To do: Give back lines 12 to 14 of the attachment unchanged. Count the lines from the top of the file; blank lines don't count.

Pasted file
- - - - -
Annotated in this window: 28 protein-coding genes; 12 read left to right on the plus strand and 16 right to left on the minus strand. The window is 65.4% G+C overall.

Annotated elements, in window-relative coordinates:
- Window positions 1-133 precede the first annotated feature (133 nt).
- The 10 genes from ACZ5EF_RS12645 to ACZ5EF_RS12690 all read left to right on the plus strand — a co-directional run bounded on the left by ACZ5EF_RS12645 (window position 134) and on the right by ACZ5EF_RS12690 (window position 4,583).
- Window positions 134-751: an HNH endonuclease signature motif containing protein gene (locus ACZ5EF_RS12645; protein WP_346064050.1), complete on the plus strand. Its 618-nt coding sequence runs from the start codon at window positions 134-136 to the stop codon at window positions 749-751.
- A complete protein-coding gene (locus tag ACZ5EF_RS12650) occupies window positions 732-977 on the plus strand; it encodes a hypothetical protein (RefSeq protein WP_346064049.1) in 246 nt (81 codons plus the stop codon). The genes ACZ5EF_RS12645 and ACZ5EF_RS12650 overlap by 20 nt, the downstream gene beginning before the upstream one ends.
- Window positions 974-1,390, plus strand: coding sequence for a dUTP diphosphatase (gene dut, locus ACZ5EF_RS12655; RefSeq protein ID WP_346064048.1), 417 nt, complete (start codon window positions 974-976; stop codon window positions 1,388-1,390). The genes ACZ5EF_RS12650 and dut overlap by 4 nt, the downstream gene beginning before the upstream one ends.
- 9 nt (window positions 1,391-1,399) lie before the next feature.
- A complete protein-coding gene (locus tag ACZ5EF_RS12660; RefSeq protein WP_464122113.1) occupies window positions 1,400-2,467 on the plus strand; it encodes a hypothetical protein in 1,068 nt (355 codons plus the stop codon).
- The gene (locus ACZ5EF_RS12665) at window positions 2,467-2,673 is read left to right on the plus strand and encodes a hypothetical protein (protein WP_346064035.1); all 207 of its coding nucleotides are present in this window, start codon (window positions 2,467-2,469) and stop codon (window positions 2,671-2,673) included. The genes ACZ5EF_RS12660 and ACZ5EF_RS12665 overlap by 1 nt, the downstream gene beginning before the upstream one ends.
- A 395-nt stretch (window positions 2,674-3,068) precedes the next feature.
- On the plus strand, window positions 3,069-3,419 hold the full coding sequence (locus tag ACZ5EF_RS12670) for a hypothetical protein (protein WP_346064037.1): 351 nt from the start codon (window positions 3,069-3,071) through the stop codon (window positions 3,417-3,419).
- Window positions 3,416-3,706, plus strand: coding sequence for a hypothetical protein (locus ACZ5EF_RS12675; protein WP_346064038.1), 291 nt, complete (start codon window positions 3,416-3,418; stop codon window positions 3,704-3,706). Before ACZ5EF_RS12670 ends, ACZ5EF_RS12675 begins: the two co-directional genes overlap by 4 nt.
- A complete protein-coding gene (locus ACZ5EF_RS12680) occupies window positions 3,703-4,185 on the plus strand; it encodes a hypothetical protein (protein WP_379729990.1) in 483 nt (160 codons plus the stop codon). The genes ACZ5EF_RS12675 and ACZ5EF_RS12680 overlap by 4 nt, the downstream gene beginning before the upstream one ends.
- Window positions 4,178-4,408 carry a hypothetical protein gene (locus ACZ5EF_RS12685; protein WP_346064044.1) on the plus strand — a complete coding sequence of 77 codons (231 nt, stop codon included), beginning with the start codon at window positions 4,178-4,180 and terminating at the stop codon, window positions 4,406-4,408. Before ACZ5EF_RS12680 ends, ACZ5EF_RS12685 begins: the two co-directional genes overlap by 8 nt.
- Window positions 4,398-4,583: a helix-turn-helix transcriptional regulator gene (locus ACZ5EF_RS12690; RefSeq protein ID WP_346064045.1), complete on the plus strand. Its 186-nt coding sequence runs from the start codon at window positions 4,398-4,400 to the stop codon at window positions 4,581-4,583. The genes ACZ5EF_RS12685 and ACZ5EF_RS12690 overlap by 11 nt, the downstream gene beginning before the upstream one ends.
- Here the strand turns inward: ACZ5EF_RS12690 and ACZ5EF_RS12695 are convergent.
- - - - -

- On the plus strand, window positions 3,069-3,419 hold the full coding sequence (locus tag ACZ5EF_RS12670) for a hypothetical protein (protein WP_346064037.1): 351 nt from the start codon (window positions 3,069-3,071) through the stop codon (window positions 3,417-3,419).
- Window positions 3,416-3,706, plus strand: coding sequence for a hypothetical protein (locus ACZ5EF_RS12675; protein WP_346064038.1), 291 nt, complete (start codon window positions 3,416-3,418; stop codon window positions 3,704-3,706). Before ACZ5EF_RS12670 ends, ACZ5EF_RS12675 begins: the two co-directional genes overlap by 4 nt.
- A complete protein-coding gene (locus ACZ5EF_RS12680) occupies window positions 3,703-4,185 on the plus strand; it encodes a hypothetical protein (protein WP_379729990.1) in 483 nt (160 codons plus the stop codon). The genes ACZ5EF_RS12675 and ACZ5EF_RS12680 overlap by 4 nt, the downstream gene beginning before the upstream one ends.